What is Yakitori?
Yakitori is the Japanese version of shish kebab. In particular, it is a skewered chicken dish that is cooked over a barbecue. The chicken is cut up into bite-sized pieces, skewered on metal or bamboo rods, and cooked over a flaming bed of charcoal. Much like other types of barbecue, yakitori is made with a distinct sauce. The sauce is called tare sauce and is made with soy sauce, sugar, sake, and mirin. Sake and mirin are both kinds of Japanese rice wine but differ in terms of their alcohol content.
Once the chicken has been dressed with the sauce, it is cooked over the charcoals until it becomes quite tender. Sometimes yakitori is simply dressed with salt instead of the tare sauce, but this is less common. Although all yakitori is made with chicken, there are many variations on the dish that use different kinds of chicken parts. Toriniku, for example, is a variation in which only pieces of white meat are served. Tebasaki is a variation made with chicken wings.
This kind of Japanese barbecue also makes use of the organ meats found in a chicken. When the dish is made with chicken hearts it is called hatsu. When it is made with gizzards, it is called sunagimo or zuri. Skewered and barbecued chicken liver is called reba. When the dish is made with the small intestines of the chicken it is called shiro. There are a number of other variations as well that use other parts of the chicken such as the skin, the tail, and the cartilage.
In addition to these chicken dishes, there are also kinds of Japanese skewered barbecue that use meats from other animals. These non-poultry dishes are referred to as kushiyaki. They used meats from pigs and oxen, and sometimes feature vegetarian proteins such as tofu as well as vegetables. Enoki maki is a kind of kushiyaki that is made with mushrooms that are wrapped in thin slices of pork, dressed with a sauce, and then barbecued. Asuparabekon is a kind of kushiyaki that is made with asparagus and bacon.
Many restaurants that serve yakitori also serve kushiyaki and the dishes can be enjoyed together during the same meal. They can also be enjoyed with other Japanese dishes such as sushi and udon. All of these dishes are accompanied well with a good bottle of sake, which can be served chilled or warmed.
@ddljohn - Actually, in Japan it's becoming more common to refer to any meat or vegetables grilled in this manner as "Yakitori". The term kushiyaki is being used less and less.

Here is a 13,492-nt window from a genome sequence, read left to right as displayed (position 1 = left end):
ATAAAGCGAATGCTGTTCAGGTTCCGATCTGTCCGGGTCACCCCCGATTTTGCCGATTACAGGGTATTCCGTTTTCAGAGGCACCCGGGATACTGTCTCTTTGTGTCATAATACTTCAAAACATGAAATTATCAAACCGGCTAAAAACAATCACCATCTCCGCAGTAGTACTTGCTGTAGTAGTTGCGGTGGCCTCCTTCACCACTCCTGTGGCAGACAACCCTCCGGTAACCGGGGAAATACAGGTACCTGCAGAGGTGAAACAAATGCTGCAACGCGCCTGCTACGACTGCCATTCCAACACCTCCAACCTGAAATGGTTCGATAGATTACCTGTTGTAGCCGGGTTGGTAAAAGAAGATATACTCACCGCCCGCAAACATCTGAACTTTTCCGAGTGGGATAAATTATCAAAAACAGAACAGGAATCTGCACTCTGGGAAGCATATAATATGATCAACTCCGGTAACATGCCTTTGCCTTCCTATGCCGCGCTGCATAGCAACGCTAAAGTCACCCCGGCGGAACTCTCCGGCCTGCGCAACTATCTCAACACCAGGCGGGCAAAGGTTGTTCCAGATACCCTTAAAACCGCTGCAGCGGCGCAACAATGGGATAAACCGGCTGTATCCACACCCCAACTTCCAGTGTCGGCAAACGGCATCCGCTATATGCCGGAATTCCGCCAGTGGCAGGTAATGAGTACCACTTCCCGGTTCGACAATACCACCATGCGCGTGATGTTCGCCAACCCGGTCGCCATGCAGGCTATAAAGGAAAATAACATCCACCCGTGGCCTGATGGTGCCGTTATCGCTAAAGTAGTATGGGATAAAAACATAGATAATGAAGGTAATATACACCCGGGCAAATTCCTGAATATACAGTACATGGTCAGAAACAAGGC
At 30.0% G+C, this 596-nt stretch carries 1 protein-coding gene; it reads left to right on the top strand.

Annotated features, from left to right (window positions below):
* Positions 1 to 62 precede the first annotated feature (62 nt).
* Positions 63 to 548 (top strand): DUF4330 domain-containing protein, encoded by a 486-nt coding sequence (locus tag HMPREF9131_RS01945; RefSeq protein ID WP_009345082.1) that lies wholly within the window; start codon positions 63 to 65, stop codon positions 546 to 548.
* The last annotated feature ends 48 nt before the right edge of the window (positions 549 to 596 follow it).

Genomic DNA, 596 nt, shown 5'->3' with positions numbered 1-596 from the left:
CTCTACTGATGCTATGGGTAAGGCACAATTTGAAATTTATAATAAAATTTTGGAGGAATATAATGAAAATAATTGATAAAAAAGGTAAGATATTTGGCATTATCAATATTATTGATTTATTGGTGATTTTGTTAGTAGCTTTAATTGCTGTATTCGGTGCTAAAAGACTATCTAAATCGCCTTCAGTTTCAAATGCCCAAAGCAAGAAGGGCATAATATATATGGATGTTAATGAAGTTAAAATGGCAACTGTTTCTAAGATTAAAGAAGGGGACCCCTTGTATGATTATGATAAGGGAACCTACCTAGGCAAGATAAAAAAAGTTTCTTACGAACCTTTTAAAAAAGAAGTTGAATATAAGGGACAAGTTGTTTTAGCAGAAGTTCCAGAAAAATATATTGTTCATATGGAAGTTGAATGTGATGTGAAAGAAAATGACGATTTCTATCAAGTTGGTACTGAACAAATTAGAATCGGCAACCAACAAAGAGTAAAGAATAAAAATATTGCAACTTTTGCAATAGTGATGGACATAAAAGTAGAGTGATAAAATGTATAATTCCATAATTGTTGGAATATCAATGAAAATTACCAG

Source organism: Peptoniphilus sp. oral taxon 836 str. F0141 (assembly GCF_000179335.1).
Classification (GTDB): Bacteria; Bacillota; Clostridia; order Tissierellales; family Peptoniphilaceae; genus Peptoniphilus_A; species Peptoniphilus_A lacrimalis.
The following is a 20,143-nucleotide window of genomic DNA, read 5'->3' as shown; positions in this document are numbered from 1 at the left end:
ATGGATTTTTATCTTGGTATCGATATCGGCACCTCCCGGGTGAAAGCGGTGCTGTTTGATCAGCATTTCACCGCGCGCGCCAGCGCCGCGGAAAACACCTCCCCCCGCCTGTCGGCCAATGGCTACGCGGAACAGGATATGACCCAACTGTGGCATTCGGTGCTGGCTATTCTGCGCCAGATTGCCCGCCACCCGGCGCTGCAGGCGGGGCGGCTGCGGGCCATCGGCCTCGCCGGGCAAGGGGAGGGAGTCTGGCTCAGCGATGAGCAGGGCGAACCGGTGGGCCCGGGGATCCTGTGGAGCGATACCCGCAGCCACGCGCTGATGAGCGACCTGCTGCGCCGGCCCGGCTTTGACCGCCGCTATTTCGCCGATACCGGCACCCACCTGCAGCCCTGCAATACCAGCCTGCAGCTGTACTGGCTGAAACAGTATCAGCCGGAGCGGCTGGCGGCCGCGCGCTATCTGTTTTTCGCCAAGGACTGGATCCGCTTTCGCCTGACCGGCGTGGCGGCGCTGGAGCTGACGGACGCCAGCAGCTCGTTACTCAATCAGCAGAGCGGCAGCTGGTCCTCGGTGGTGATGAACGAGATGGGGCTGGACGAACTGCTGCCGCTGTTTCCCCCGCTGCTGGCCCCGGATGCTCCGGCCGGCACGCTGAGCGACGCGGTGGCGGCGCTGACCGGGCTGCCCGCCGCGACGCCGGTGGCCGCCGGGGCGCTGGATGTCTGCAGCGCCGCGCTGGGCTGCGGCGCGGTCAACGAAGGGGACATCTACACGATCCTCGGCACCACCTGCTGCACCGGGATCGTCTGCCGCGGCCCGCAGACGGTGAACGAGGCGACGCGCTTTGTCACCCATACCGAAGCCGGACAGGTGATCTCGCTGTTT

@alisha-- Yakitori is specifically skewer barbecued chicken. Of course, there are beef versions too, but when it's made with anything other than chicken, it is called "kushiyaki." So "yakitori" is only used for chicken.
Different cooks really do make yakitori differently though. When I was in Japan, I've had very plain ones, lightly sprinkled with some soy sauce and salt. I also had very juicy ones with sweeter sauces that reminded me of sweet and sour chicken. So there is some leeway with how it is made. But it's always made with chicken meat or parts of chicken.
Wow, yakitori is pretty different from shish kebab. I've never heard shish kebab made with chicken hearts and liver before!
Is yakitori ever made with beef? I know that lamb and beef are as common as chicken shish kebabs, but it sounds like it is not preferred much for yakitori.
You can easily make yakitori at home if you are willing to buy a bit of sake and follow the directions perfectly. Sometimes when I have barbeques at my place I like to mix things up a bit by having a variety of international foods.
Yakitori from Japan and samgyeopsal from Korea are just a couple of the easier foods I like to put together when I have company. They are both really quick to make and taste delicious.
Also, if you are not a really good chef, you can always just order some yakitori from a Japanese restaurant. Your friends don't need to know.
For those that are traveling through Japan and are a bit worried about trying new foods, yakitori is really delicious and easy to stomach. It really is just a chicken kabob, and you can find them all over the place.
Japan has a lot of small food stalls and yakitori is one of the more popular foods you can pick up. If you don't want to spend a lot to give it a whirl, dropping into a 7-11 can work too. 7-11s in Japan carry a pretty big selection of cooked meats and various instant meals. Just be warned, convenience store food is never as good as what you get in a restaurant.
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